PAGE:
When a whole village mysteriously passes out, many women wake up pregnant with kids that will grow up to be pure evil.
Classic, no matter how you look at it. The intriguing inciting incident, the mysterious human blackout that ultimately causes the pregnancies, is one of the most appealing cinematic concepts ever conceived – pun not intended. What were the whispers? How did they locally cause the massive-scale collapse? Was it natural or supernatural? All these questions, as well as the government’s interest in the event, move the story forward to the actual deliveries and the ostensible happiness that follows. But the signs of sinistry show too early and cut the happiness short. How do those kids do what they do? How is this going to end? Is it going to end?
There is not a lot to say about filmmaking techniques. Some of them may be now outdated while others are standard, but it doesn’t matter, really. John Carpenter approaches the themes of life, death, and the supernatural in a way he only knows how. And that’s enough for you to know. Needless to say that watching it again now, after all those years, it got me saddened right from the start. With the recent loss of the wonderful Kirstie Alley and the tragic years that haunted Christopher Reed after that film, I choose to remember them now at the prime they once were. Linda Kozlowski and Mark Hamill are also exceptional.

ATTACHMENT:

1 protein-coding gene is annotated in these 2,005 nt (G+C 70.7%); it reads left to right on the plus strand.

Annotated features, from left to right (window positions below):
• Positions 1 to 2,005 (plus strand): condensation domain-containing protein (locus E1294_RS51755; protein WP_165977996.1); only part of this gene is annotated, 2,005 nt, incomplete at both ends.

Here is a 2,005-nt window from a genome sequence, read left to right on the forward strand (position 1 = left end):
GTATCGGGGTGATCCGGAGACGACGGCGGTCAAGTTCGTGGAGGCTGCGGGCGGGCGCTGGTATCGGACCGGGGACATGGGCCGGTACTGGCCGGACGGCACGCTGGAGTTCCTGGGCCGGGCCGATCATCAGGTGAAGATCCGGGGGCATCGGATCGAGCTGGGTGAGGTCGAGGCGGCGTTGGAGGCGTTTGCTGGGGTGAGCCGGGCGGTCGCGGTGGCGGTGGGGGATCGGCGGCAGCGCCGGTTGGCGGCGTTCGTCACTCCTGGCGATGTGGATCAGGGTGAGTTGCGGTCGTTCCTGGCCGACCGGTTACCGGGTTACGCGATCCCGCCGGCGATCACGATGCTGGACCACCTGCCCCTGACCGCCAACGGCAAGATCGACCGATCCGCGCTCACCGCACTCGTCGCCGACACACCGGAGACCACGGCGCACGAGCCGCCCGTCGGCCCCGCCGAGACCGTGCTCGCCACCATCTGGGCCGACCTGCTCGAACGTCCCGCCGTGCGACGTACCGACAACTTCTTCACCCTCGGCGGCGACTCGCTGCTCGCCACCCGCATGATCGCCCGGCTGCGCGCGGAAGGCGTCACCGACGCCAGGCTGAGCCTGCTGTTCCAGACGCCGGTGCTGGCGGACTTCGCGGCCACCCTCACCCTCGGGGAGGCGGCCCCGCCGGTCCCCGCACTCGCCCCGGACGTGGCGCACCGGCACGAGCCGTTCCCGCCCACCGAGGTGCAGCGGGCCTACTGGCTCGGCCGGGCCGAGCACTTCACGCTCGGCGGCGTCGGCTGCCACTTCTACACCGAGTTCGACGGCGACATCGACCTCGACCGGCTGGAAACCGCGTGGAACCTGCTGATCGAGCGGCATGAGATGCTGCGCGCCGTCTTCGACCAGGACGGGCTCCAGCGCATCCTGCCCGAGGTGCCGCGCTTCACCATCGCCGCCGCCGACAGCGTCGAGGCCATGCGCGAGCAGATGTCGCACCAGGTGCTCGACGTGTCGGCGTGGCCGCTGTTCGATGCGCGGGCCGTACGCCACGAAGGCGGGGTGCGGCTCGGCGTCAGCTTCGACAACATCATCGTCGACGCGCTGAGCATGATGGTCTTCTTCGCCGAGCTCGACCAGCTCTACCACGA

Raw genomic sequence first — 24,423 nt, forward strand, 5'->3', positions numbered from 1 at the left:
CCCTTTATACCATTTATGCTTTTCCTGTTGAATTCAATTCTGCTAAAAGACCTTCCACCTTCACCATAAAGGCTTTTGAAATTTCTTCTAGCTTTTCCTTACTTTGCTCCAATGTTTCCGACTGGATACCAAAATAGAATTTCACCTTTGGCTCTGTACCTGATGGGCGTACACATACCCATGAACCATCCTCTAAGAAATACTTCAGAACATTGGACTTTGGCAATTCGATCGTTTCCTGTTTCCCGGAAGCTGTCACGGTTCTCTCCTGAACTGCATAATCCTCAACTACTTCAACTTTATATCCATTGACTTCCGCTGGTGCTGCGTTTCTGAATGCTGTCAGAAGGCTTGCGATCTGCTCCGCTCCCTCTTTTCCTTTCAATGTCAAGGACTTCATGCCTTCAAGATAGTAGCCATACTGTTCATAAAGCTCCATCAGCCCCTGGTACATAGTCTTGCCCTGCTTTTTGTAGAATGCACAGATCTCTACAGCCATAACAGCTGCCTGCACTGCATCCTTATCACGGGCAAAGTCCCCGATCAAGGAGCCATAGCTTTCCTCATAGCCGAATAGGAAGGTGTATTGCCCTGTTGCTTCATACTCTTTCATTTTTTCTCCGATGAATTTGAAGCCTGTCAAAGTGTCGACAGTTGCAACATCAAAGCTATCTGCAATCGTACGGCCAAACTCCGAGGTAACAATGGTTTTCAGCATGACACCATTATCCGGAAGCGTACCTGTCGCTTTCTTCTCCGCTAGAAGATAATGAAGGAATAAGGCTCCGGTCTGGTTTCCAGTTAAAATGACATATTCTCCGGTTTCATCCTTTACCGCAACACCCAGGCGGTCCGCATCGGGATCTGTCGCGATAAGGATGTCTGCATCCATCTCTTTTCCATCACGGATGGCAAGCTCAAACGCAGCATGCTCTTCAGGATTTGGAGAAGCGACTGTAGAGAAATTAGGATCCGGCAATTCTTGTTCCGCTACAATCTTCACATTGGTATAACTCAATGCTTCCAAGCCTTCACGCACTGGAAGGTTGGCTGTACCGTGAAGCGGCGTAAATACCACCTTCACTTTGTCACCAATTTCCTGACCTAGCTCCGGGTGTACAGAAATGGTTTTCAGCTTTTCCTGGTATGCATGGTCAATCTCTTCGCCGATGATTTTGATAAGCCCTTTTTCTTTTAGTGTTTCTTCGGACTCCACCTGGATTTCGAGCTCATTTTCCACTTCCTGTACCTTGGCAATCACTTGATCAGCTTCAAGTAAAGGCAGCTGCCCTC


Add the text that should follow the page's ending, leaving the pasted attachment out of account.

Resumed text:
Despite its differences and similarities from Wolf Rilla’s homonymous original film and John Wyndham’s novel, this version, despite its flaws, can still be called a “classic” horror for the fans of the genre.
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Solidarity for Ukraine 🇺🇦 🙏
P.S. I know I’m being childish now, but I’m gonna say it anyway… Towards the end, I imagined Charles Xavier mentally battling them! I know, right?!